By the end of the film you discover a lot more about Mark - things that he himself had to rediscover after the incident - and these dicoveries in turn get assimilated into the imaginary World of Marwencol. It's that extraordinary!
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1 of 1 people found the following review helpful
5.0 out of 5 stars Simply unbelievable 25 April 2012
Scrap psychologists, the hero of this documentary (and i really mean 'hero') came up with his own therapy to heal himself.
Nowadays, it's rare to find a documentary that gives hope and puts a smile on your face. And here comes 'Marwencol'. The story itself is hard to believe. Just watch it. Please.
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Most Helpful Customer Reviews on (beta) 4.6 out of 5 stars  19 reviews
16 of 16 people found the following review helpful
4.0 out of 5 stars Life In Miniature--An Intriguing Documentary About Art, Therapy, And Life As A Doll 28 April 2011
By K. Harris - Published on
I caught a glimpse of the fascinating, yet decidedly odd, documentary "Marwencol" at the Independent Spirit Awards this year and have been eagerly awaiting the opportunity to view it. Hard to categorize, this tale of persevering and triumphing over tragedy has all the earmarks of a feel good story of uplift, but has such a melancholy sadness underneath the surface--it is bound to elicit conflicting emotions within different viewers. One thing, however, that is impossible to deny--the subject matter is strikingly unique and extremely personal. The film profiles a contemporary artist Mark Hogancamp. After a brutal beating, Hogancamp suffered brain damage, a disruption of motor functions and a great deal of memory loss. When his therapy treatment ended, he continued to pursue an alternate course to wellness. Devising a fantasy world inhabited by dolls, he created a World War II village and envisioned a fantastical back story about its inhabitants. With himself playing the lead (he and his friends are all represented in the tableau by alter ego dolls), he enacted love and retribution in a land torn with violence.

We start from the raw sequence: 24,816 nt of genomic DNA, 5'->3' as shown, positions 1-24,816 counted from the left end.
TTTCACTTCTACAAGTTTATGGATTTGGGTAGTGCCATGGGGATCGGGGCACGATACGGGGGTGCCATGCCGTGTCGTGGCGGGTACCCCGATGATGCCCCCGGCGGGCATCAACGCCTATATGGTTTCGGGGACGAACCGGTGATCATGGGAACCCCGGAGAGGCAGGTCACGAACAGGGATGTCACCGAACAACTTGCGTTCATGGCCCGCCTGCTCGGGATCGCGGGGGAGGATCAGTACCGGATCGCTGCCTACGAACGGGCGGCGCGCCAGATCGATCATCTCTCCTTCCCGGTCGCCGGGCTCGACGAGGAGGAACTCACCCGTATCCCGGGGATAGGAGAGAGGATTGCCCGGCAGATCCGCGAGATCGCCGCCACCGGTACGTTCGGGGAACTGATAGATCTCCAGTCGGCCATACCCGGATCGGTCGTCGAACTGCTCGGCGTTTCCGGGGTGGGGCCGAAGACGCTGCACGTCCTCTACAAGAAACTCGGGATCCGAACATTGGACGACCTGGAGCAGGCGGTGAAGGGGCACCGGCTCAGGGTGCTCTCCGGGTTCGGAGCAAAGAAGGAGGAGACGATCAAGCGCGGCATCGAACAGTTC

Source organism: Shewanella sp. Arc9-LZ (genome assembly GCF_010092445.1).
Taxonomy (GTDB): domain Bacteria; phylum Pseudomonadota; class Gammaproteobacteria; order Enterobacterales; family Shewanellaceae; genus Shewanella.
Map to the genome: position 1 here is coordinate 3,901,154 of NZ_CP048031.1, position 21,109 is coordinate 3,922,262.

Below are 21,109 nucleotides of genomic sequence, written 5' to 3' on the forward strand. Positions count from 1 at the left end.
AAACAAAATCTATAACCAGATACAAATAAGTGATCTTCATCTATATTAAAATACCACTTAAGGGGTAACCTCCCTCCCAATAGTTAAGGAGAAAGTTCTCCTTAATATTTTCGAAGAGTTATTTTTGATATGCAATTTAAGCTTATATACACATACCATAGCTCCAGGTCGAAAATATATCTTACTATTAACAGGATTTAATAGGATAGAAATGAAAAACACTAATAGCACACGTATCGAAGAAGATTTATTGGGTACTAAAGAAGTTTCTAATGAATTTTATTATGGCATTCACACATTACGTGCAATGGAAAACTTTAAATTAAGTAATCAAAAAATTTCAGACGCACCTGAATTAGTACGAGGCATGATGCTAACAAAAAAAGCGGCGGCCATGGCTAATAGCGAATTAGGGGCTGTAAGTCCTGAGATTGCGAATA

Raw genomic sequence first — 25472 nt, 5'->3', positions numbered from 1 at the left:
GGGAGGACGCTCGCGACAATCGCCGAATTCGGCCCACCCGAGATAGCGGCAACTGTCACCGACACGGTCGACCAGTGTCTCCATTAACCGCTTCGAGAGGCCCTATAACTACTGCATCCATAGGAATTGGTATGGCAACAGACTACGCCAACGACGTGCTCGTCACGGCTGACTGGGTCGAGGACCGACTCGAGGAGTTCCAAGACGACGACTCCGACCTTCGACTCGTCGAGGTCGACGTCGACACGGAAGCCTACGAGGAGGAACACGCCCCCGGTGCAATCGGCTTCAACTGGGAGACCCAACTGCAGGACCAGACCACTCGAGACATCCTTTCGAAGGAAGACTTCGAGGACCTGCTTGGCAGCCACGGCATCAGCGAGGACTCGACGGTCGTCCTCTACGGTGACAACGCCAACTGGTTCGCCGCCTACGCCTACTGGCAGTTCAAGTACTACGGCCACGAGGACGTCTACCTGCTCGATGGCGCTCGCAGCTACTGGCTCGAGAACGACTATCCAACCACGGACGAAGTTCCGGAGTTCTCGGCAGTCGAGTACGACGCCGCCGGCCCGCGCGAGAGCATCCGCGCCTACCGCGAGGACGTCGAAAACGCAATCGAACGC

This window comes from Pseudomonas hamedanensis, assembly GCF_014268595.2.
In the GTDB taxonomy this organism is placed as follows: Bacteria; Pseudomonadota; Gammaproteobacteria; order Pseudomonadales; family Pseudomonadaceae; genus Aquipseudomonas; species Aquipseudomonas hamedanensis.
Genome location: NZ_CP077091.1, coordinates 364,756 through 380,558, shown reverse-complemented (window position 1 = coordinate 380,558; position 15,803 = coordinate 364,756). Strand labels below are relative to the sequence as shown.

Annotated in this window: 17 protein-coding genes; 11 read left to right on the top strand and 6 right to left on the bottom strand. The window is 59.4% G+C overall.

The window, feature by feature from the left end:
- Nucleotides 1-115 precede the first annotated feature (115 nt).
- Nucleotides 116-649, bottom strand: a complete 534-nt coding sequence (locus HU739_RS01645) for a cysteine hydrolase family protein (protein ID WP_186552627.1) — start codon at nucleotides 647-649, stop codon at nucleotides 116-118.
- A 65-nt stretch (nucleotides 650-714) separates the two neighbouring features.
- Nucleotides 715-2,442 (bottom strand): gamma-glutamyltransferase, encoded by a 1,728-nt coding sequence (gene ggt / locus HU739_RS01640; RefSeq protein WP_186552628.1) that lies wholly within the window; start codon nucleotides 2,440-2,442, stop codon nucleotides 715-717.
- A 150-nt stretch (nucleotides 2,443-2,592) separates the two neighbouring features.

He also painstakingly and meticulously photographed his world--and this surprisingly original voice was soon discovered by the contemporary art scene. A reluctant talent, to be sure, the project took on levels of interest that he could never have originally foreseen. The film is, first and foremost, an exploration of the artistic process and a modern character study. It's fascinating to see how real life occurrences materialize as dramatic plot points within his imagination. And that's what he's most proud of--he hasn't lost the ability to imagine. But despite the successes, his loneliness and sadness never seem far removed--and yet he continues on, yearning for connections in the real world as strong as those he has created. The art work, itself, is fascinating stuff and beautifully rendered.